“Food Addiction”

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As we make our way into the fall season, it is inevitable that the topic of sweets at Halloween starts coming up with our patients. Many of our patients have a love/hate relationship with Halloween, starting when they were kids. Most remember being restricted around candy by their parents and have vivid memories of having limited access to their haul or sometimes no access at all. One recalls when her parents actually paid her $50 in exchange for her giving up all of the candy she had gathered. Another remembers sneaking her candy bag into her bedroom and eating chocolate in her closet so her mom wouldn’t see. Most of these individuals grew up feeling like they were addicted to sugar or food in general and that they could not be trusted to be around these foods.

Diet culture would have us believe that sugar/food addiction is a real phenomenon and that it is the reason for our “obesity epidemic.” Countless diet gurus and programs are dedicated to helping their clients “break the sugar habit” and cure themselves of their addiction to food. The food addiction model claims that certain foods light up the pleasure centers of the brain, which means that these foods elicit a pleasure response similar to that of drugs and alcohol. Other things that light up the pleasure centers of our brain: hugging a loved one, laughing at a funny joke, breastfeeding and/or holding your baby, listening to music you enjoy, and falling in love.

The only reason the food addiction model has been posited is because of fatphobia. Are we concerned with laughing addiction or hugging addiction? No. It’s only because people who feel that they are addicted to food are likely engaging in a lot of physical and/or mental restriction to try and control their weight. If being or becoming fat was not vilified like it is in our diet culture, people would not be restricting themselves and thereby would not feel out of control with these foods. Restriction begets bingeing.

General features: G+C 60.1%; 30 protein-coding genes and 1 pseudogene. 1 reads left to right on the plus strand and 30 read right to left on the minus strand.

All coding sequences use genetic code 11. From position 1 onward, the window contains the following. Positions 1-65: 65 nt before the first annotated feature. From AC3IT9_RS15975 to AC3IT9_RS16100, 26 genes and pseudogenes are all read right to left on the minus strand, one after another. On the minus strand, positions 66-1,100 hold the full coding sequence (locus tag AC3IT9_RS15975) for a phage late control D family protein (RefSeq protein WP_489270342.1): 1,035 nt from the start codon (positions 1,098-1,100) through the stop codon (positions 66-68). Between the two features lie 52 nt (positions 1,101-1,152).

Most studies that have been done on food addiction have been performed on mice. Interestingly, most of these studies found that the mice that were restricted from the highly palatable rewards foods and were presented these rewards at intermittent intervals were much more likely to overeat at these times. Similarly, other studies have shown that when humans are deprived of certain highly palatable foods (foods high in sugar, salt and fat), they have a heightened brain response to those foods when they see them. This means that those “forbidden” foods become much more appealing and attractive to the restrained eater than the non-restrained eater. None of the food addiction research currently controls for deprivation, meaning that they don’t measure if the subjects are currently dieting or have dieted in the past before conducting their studies.

The abstinence model of substance addiction is considered the gold standard right now. But unlike drugs and alcohol, one cannot simply abstain from food. There is a biological reason why food lights up the reward pathways in our brain – survival instinct! This causes us to seek out food when our bodies need it, which is necessary in order for our species to survive. On the other hand, we could live our lives without consuming any recreational drugs or alcohol and survive just fine.

All of this is to say that many people feel like they are addicted to food. What I would argue is that the behavior of eating might feel like an addictive or compulsive one, but that food in and of itself is not an addictive substance. So what should we do about kids and candy? My advice is to make candy (and other highly palatable foods) available on a regular basis in your home – add them to meals (i.e., have them be part of the actual meal), let them be the afternoon snack here and there. And don’t refer to these foods as “treats” or “junk” as this immediately makes them that much more appealing and also much more likely that your kids will sneak and overeat these foods when they are available. By including these foods regularly, they will lose their “shine,” and when holidays like Halloween or Christmas or Easter roll around, the magnetic pull to these foods will be markedly diminished.

One thought on ““Food Addiction”

  1. Another great, important article by this team! I completely agree; both mental and physical restriction add to these thoughts and behaviors. Bingeing is not a “self-control” issue but actually a direct result of restriction (and a safety mechanism by our bodies!)

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